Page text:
Threat of carbon monoxide exposure at work rises in winter

Cold weather in Pennsylvania might tempt some workers to operate space heaters or portable generators in enclosed spaces. According to the Occupational Safety and Health Administration, workers die every year after exposure to carbon monoxide when equipment that combusts fuel is used in such enclosed areas. Incidents of exposure increase during the winter months because workers want to stay warm. That's why OSHA issued a reminder to alert employers to train their employees about the hazards of carbon monoxide.

Since the gas has no odor, people must rely on medical symptoms or carbon monoxide detectors to warn them about rising gas levels. Exposure to the gas triggers headaches, dizziness, sleepiness, nausea or a constricted feeling in the chest. As exposure advances, people might suffer brain damage or die.

Speeding deaths continue to rise, says GHSA report

Speeding is a factor in nearly one-third of all automobile-related fatalities, according to a report from the Governors Highway Safety Association. Yet speeding is considered culturally acceptable among many drivers in Pennsylvania and across the U.S., and this mindset cannot be changed except through better education and stricter law enforcement, among other things.

This is the claim of the GHSA. In April 2019, the GHSA and the Institute for Highway Safety will be convening a forum with major stakeholders in the generation of a speeding reduction program. This can then be implemented by the GHSA's State Highway Safety Offices. Members of these state offices can do much to spearhead educational and enforcement efforts as well as coordinate stakeholder alliances.

Workers' compensation and utilization review

Utilization review is an important factor in many Pennsylvania workers' compensation cases. An employer, injured worker or insurer can make a utilization review request with the goal of determining whether the medical treatment being provided is in fact necessary and reasonable. Once the request is filed, the case will be sent to a utilization review organization. The URO will request relevant medical records and forward the records to a specialized reviewer.

The reviewer will then make a determination regarding the necessity and reasonableness of the treatment based on experience and medical standards. Typically, the reviewer's decision comes down roughly 65 days following the utilization review request. Injured workers have certain rights they can assert during a utilization review. For example, an injured worker can issue a statement regarding the effectiveness, reasonableness and necessity of the treatments involved. The worker also has the right to disagree with the final determination via petition.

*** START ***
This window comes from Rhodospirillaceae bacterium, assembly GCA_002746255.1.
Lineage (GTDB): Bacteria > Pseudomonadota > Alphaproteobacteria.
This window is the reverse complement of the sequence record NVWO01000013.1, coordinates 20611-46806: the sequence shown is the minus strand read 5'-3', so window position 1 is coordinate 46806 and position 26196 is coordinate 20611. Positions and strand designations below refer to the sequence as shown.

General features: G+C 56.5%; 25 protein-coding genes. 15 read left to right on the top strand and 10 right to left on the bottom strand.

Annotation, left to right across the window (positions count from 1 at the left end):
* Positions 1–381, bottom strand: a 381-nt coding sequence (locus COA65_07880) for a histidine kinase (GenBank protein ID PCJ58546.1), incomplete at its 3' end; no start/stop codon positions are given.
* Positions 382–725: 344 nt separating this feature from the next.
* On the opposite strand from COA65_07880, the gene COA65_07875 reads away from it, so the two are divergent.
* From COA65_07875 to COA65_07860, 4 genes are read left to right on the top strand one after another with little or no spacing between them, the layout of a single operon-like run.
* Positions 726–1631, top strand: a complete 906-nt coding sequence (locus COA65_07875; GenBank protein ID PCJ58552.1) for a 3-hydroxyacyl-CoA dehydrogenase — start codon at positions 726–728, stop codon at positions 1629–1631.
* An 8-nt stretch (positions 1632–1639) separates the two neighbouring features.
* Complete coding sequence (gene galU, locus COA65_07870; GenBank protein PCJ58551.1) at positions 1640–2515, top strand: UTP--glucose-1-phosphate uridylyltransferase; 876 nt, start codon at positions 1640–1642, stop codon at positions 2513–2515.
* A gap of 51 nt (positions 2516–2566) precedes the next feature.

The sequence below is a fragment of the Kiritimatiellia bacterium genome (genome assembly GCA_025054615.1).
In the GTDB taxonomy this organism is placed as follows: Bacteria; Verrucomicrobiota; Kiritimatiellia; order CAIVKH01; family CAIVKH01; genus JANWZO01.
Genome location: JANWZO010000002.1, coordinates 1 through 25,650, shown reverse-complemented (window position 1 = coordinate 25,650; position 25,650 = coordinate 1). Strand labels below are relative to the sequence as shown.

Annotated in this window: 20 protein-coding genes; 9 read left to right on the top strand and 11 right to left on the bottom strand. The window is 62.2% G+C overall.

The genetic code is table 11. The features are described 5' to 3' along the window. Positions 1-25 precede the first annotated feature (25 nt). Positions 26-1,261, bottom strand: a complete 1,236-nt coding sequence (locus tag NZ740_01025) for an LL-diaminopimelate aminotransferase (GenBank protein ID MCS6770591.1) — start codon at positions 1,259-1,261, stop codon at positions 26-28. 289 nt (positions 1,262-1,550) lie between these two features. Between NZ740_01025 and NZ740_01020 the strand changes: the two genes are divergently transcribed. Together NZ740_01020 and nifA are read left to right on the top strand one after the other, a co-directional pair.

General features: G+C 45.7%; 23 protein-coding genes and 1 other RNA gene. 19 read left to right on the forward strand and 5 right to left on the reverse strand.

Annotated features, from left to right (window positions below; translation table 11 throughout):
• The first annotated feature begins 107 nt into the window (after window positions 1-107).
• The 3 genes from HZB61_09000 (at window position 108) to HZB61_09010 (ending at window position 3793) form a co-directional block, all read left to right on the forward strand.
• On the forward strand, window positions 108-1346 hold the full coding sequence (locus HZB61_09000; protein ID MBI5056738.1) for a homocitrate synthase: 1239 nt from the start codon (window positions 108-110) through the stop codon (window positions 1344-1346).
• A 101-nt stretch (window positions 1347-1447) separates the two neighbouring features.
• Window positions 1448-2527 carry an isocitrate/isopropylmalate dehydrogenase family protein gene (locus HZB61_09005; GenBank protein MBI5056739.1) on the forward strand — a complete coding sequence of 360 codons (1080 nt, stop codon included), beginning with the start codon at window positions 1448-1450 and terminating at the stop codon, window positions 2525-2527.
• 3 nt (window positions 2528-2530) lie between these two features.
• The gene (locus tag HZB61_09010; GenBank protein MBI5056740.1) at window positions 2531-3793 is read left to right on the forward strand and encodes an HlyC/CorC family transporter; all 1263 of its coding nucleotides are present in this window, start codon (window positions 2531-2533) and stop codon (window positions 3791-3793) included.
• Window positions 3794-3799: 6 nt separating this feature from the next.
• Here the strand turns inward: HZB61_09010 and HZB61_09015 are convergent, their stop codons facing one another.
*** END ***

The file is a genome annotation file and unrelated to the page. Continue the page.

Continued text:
Does workers comp cover back injuries in Pennsylvania?

Back injuries can make any job more difficult, but if you have a physically demanding job, you rely on your back every day. A back injury can make your job nearly impossible. You may be wondering what you can do if you received your back injury on the job. Does Pennsylvania law allow you to receive workers comp benefits?

Oil and gas drilling workers face dangerous working conditions

Certain occupations are more inherently dangerous than others. Pennsylvania's coal mining industry was at one time the cause of many deaths and injuries, but today, the oil and gas drilling industry is regularly listed among the most dangerous. OSHA requires employers to control or mitigate identified hazards. Despite this, deaths and severe injuries in the oil and gas fields continue to increase.

Government studies have revealed the oil and gas drilling industry has a mortality rate five times that of all other industries in the U.S., combined. This translates to over 1,500 deaths in a nine-year period, approximately the same number of American troops who lost their lives in Afghanistan during the same time period. OSHA regularly cites oil and gas companies. Well over half of these 10,000-plus citations over the past decade have been for "serious" issues, meaning those likely to result in severe injury or death.

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Stapp Law, LLC - Workers Compensation

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Williamsport, PA 17701